The Curious SNL Return of Kate McKinnon

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Written By Pinang Driod

When Kate McKinnon departed the Saturday Night Live stage in May 2022, along with a slew of others including Pete Davidson and Aidy Bryant, the clock immediately began counting down to her return. Davidson had the honor of being the first among that departing cohort to host, earlier this season, but McKinnon got her chance last night, closing out the year with SNL’s annual Christmas episode. As she discovered, it’s one thing to steal the scene and quite another to steer the show.

“I’ve always felt more comfortable in a weird costume,” she admitted in her opening monologue, referring to the many oddball personalities she played on SNL. Since leaving, she jokingly confessed, she’s been struggling to figure out who she is apart from those roles, quipping, “I’ve been trying to assemble a human personality.” (Her spin as Weird Barbie in the blockbuster Barbie film perhaps complicated that effort.) Indeed, McKinnon’s turn—well earned after 11 seasons that made her one of the show’s longest-running female cast members, and easily one of its most popular—revealed the disparity between the spotlight of hosting and the camouflage of ensemble comedy. McKinnon didn’t seem entirely comfortable breaking away from the unity of the cast to assertively claim the audience’s attention. It made for a night that was less a victory lap than a reminder of the delights of collaborative live performance.

Perhaps to soften the responsibility of hosting, the SNL alums Maya Rudolph and Kristen Wiig joined McKinnon at the end of her monologue to sing a version of “I’ll Be Home for Christmas,” its lyrics altered to express the joy of coming back to 30 Rock. Yet, rather than confine their surprise appearance to that sentimental moment, they returned twice more: for the filmed music video “Tampon Farm,” and the night’s standout scene, “ABBA Christmas.” The duo’s ongoing presence diverted attention away from McKinnon and at one point almost stole the show.

On “Tampon Farm,” an Indigo Girls–esque take on a group of women who grow and harvest tampons, McKinnon adroitly took on the role of the sexually charged lead singer and detailed the various women of the titular farm, which included Rudolph, Wiig, and the former SNL writer and comedian Paula Pell. But it was on “ABBA Christmas,” a fake ad for the Swedish supergroup’s Christmas album, where the goofy mayhem that Rudolph and Wiig are so adept at instigating reached pitch perfection. During one track teaser, the foursome depicting ABBA (McKinnon, Rudolph, Wiig, and Bowen Yang) broke into pairs and parodied the “standing close, facing different directions” shots stitched throughout the band’s music videos. While McKinnon and Yang held tight to their placement, Rudolph and Wiig pushed the conceit further, until at one point their mouths smushed together as they sang. That choice made them break and in turn nearly cracked the cast member James Austin Johnson as the professional announcer. It was a revelrous moment, and one McKinnon couldn’t match in terms of spontaneity or energy.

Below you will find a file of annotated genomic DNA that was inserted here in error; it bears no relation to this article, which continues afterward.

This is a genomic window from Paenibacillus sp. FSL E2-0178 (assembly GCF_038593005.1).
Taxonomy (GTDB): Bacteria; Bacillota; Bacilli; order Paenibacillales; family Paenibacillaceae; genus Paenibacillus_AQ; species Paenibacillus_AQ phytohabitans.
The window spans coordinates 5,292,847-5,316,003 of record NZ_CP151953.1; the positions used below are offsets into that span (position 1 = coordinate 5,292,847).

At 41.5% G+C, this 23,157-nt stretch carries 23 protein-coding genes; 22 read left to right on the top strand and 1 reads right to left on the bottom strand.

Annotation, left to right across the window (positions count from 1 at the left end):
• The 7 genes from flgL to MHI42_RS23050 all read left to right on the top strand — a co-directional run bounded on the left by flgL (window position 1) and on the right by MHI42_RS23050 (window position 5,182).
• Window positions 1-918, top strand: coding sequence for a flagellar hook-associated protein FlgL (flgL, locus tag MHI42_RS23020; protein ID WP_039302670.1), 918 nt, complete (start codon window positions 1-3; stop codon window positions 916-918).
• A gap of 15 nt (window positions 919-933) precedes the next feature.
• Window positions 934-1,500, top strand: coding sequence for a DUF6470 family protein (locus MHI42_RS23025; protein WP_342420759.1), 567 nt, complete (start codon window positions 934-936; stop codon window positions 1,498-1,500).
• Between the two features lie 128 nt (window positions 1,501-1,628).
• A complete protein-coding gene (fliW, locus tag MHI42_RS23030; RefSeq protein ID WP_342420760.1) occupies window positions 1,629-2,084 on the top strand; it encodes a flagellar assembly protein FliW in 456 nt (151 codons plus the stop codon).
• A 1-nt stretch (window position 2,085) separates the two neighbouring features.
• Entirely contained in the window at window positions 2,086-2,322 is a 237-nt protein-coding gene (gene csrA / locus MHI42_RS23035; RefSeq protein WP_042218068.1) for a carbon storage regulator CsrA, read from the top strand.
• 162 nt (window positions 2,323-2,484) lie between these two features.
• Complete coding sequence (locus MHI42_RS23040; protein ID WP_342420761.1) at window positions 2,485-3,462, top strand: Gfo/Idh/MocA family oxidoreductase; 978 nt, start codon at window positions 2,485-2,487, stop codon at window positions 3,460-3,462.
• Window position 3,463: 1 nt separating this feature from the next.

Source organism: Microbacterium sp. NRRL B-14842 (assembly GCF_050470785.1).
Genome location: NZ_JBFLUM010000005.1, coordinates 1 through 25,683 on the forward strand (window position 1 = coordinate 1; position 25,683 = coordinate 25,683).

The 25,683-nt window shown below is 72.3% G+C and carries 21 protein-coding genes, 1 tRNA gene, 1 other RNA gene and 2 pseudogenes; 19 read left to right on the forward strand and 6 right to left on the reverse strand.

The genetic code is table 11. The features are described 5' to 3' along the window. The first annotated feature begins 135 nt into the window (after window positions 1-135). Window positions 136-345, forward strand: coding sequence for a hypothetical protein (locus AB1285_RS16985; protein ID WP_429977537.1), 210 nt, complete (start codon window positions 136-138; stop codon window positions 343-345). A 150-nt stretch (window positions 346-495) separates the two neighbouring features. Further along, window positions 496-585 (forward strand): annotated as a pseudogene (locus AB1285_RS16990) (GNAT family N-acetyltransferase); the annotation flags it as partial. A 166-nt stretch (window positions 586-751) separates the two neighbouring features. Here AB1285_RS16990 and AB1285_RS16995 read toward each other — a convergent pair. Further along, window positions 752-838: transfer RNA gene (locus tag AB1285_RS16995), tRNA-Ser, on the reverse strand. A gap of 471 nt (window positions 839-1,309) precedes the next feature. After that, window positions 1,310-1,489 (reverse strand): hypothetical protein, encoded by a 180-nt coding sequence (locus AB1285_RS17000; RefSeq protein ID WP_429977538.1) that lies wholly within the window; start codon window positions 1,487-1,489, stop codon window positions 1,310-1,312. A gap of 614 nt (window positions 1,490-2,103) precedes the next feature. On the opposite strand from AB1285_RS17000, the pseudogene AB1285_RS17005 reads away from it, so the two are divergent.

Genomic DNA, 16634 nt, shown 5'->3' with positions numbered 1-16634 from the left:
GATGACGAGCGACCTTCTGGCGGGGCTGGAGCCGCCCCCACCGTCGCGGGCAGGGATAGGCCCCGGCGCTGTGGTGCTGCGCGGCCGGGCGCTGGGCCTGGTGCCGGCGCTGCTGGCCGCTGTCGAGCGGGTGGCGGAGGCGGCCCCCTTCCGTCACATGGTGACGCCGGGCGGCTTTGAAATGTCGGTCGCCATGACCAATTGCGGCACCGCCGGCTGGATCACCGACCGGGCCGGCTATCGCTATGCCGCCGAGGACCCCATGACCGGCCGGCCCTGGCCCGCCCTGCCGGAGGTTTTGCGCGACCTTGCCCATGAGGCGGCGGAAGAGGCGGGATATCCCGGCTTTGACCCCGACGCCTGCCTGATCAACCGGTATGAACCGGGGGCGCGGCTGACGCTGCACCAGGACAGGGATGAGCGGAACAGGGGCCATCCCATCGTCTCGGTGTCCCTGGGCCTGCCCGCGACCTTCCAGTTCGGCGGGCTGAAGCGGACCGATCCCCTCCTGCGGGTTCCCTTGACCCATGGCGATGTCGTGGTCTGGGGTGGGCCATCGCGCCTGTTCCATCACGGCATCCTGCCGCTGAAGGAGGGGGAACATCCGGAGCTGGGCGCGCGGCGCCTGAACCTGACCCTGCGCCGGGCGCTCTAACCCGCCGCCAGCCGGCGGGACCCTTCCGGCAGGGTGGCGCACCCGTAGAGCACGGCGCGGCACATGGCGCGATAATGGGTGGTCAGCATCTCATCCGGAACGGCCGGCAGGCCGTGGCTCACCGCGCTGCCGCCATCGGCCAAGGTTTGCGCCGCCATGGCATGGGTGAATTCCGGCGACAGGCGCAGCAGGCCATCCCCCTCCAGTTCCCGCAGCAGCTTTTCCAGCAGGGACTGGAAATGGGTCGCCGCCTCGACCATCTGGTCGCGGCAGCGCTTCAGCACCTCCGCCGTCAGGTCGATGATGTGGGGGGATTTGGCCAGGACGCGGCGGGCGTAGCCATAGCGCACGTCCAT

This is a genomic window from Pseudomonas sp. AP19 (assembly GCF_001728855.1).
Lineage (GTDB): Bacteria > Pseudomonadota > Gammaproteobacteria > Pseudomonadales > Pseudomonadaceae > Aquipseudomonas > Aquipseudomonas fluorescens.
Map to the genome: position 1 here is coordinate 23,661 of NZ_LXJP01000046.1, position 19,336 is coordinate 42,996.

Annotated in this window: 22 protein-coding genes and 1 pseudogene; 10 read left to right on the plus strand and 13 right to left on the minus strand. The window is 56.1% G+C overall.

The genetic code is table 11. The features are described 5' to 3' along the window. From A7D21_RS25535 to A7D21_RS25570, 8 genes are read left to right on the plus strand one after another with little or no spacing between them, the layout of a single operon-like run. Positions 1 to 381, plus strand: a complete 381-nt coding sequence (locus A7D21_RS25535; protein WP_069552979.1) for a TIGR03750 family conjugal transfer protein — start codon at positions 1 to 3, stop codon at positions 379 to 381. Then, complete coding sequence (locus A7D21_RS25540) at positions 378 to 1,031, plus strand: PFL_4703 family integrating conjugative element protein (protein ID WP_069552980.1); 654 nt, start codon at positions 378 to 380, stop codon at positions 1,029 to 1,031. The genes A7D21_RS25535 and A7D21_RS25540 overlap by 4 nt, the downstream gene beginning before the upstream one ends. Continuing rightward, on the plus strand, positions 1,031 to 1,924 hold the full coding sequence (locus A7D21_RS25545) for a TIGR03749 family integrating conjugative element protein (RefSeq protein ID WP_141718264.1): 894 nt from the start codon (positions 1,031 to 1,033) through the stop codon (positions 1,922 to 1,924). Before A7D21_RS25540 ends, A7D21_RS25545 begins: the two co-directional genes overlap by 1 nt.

Wiig notably didn’t appear in the night’s one nod to McKinnon’s catalog of recurring characters, “Whiskers R We,” even though she’d done so years ago. In the bit, McKinnon plays Barbara DeDrew, an employee at a local cat-adoption agency who films its promo spots with winking sexual overtones, and is regularly joined by a rotating co-host. Last night, the musical guest, Billie Eilish, portrayed DeDrew’s new intern (and possible daughter) Pawbry Hepburn, delivering showstopper lines like “A cat is a dog that’s a bitch.” The two together exuded a lively warmth, reminiscent of Eilish’s time hosting SNL’s Christmas episode two years ago, when she partnered a couple of times with McKinnon.

Although hosting might’ve seemed an ideal opportunity to highlight McKinnon’s trademark weirdness, it really only appeared in a broadcast-news spoof from the North Pole, where a pod of killer whales has broken through the ice and eaten a bunch of elves. Playing a survivor of the attack, McKinnon kept bobbing in and out of the live shot to question Santa’s response to the tragedy. Her wacky conspiratorial interruptions, delivered in a thick Scottish accent, injected the familiar remote-location setup with unexpectedly screwy touches (including wielding a harpoon in self-defense) that heightened the comedic chaos of the fictional disaster.

SNL instead mostly gave McKinnon host-type characters, the ones who have to lead the sketch and don’t always get an opportunity to break free from that stricture. She gamely leaned into them, turning a self-deprecating mother who apologizes for her Christmas gifts as her children open them into a seething ball of self-hatred. Those bits didn’t take full advantage of her talents, but then, McKinnon seemed perfectly content to keep herself hidden among the cast. There’s something sweet about her impulse to share the spotlight with everyone else onstage—if only it didn’t come at the cost of the eccentricities that have made her so captivating to watch.


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